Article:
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Encyclopedia > Boyars

A boyar (also spelt bojar; Romanian: boier) was a member of the highest rank of the feudal Ruthenian (Russian) and Romanian aristocracy, second only to the ruling princes, from the 10th through the 17th century.


Boyars in Ruthenia

In the Russian language, the singular is boyarin (боярин), the plural is boyare. Boyars wielded considerable power through their military support of the Kievan princes. Their power and prestige, however, soon came to depend almost completely on landownership.


The boyars occupied the highest state offices and through a council (Duma) advised the prince. They received extensive grants of land and, as members of the Boyars' Duma, were the major legislators of medieval Ruthenia.


When political power shifted to Moscow in the 14th and 15th centuries, the boyars retained their influence. However, as the Grand Dukes of Muscovy consolidated their power, the influence of the boyars was gradually eroded, particularly under Ivan III and Ivan IV.


Tsar Ivan IV "Ivan the Terrible" severely restricted their powers during the 16th century. Their ancient right to leave the service of one prince for another was curtailed, as was their right to hold land without giving obligatory service to the tsar.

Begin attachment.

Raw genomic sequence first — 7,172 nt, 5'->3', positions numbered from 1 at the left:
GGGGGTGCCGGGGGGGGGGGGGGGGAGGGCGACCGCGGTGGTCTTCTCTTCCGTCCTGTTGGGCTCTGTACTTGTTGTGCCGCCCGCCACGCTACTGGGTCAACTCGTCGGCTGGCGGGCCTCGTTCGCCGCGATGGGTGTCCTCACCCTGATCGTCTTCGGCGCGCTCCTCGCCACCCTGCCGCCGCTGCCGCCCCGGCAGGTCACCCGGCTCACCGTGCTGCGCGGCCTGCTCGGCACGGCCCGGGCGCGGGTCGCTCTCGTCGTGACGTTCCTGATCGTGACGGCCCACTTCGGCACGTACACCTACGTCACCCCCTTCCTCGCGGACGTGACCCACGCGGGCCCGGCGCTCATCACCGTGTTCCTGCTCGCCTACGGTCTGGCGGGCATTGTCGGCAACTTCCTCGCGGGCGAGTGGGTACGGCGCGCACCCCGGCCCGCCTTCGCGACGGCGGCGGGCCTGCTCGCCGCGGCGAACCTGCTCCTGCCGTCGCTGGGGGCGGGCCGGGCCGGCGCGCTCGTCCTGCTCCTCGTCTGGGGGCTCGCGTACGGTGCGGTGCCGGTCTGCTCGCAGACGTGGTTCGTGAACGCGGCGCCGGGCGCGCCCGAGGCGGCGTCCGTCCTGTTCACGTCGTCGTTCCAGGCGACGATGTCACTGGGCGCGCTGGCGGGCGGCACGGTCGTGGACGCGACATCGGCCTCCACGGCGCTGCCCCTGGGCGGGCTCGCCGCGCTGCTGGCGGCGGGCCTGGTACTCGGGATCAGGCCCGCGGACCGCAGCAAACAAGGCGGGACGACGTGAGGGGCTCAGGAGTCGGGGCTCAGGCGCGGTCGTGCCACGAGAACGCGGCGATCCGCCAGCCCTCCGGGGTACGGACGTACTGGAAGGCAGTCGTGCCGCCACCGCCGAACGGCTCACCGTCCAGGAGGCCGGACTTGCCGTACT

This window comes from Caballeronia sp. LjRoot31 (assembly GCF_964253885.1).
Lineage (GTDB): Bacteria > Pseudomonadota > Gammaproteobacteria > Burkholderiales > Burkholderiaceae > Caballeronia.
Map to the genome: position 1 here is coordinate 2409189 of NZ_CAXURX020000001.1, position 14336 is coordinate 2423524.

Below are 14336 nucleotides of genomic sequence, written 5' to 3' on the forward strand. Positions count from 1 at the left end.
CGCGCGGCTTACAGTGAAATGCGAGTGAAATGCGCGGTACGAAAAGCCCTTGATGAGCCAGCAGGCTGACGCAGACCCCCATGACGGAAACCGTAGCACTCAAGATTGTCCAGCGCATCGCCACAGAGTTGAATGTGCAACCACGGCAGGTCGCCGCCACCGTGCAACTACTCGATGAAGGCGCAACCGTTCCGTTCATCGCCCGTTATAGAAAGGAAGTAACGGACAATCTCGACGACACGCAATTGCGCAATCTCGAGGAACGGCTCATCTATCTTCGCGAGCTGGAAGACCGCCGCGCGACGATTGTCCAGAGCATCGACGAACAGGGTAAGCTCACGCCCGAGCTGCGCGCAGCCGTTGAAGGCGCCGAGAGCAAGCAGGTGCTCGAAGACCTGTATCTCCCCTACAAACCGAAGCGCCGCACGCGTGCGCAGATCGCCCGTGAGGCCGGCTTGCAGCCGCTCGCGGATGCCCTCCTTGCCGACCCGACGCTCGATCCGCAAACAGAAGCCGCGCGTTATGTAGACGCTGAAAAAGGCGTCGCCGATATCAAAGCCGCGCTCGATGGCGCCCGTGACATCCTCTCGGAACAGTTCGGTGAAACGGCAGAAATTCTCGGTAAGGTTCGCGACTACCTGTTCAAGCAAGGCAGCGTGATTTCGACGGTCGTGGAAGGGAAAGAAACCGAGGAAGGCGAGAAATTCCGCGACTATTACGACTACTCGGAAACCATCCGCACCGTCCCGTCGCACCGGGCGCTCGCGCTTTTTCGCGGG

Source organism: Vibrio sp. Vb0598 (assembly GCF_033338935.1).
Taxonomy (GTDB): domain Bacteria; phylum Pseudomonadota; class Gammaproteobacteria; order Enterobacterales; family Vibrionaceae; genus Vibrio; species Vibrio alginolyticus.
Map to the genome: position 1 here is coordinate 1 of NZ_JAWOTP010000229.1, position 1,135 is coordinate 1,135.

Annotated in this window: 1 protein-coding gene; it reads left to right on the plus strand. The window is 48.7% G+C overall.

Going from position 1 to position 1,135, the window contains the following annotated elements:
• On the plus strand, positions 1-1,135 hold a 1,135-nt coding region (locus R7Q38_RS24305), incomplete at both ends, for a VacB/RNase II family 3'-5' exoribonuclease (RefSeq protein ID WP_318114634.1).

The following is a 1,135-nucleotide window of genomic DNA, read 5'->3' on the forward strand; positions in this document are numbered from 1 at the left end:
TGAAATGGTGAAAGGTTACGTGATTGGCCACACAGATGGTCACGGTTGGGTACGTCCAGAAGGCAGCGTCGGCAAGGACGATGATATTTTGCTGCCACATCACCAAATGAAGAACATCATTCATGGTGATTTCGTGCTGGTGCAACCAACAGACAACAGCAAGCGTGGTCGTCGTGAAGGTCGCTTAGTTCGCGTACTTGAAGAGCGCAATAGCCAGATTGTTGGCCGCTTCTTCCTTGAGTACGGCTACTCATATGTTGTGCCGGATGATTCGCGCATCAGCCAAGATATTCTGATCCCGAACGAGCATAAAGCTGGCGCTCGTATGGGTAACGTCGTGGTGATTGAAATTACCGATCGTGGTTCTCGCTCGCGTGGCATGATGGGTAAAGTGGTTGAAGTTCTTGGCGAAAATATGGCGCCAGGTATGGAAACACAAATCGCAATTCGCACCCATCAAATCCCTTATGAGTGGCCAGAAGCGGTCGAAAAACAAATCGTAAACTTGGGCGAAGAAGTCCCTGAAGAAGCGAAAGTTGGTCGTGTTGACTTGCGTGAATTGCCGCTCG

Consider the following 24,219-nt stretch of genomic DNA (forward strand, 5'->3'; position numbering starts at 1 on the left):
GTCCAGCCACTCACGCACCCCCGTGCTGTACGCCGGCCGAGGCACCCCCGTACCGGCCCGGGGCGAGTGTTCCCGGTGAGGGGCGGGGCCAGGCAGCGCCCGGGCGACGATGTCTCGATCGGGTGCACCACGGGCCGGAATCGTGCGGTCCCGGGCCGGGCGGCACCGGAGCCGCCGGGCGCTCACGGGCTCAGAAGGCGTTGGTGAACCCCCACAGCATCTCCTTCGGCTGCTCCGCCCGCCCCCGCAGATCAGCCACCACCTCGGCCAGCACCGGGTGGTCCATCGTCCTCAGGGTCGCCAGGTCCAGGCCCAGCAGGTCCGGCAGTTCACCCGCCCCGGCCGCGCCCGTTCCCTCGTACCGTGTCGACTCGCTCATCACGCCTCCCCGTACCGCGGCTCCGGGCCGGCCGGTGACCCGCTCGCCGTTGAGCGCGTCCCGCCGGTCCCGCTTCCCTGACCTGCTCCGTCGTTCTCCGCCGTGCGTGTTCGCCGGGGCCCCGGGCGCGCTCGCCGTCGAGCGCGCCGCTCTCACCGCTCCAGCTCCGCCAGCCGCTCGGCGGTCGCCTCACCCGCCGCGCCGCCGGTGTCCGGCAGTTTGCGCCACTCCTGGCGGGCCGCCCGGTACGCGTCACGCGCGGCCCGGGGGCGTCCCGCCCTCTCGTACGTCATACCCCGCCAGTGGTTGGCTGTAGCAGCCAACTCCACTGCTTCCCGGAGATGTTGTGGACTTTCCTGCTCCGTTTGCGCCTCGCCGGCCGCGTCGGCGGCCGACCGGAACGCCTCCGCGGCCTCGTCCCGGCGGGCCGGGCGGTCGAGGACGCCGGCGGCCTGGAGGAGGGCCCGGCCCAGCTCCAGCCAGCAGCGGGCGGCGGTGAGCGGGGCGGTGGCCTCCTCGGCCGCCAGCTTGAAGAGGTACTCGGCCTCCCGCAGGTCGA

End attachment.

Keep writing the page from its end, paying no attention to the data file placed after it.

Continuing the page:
The Boyar Duma was finally abolished by Tsar Peter the Great in 1711 in his extensive reforms of government and administration.


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  Results from FactBites:
 
Boyar - Wikipedia, the free encyclopedia (950 words)
A boyar (also spelled bojar) was a member of the highest rank of the feudal Russian, Romanian and Bulgarian aristocracy, second only to the ruling princes, from the 10th through the 17th century.
The Boyar Duma expanded from around 30 people to around 100 in the 17th century and was finally abolished by Tsar Peter the Great in 1711 in his extensive reforms of government and administration.
The boyars progressively differentiated themselves into ‘great’ boyars (who owned numerous, large domains and held important functions in the central administration) and ‘small’ boyars (who owned small estates and held less important functions).Starting with the first half of the 15th century they became the most important political force in Wallachia and Moldavia.
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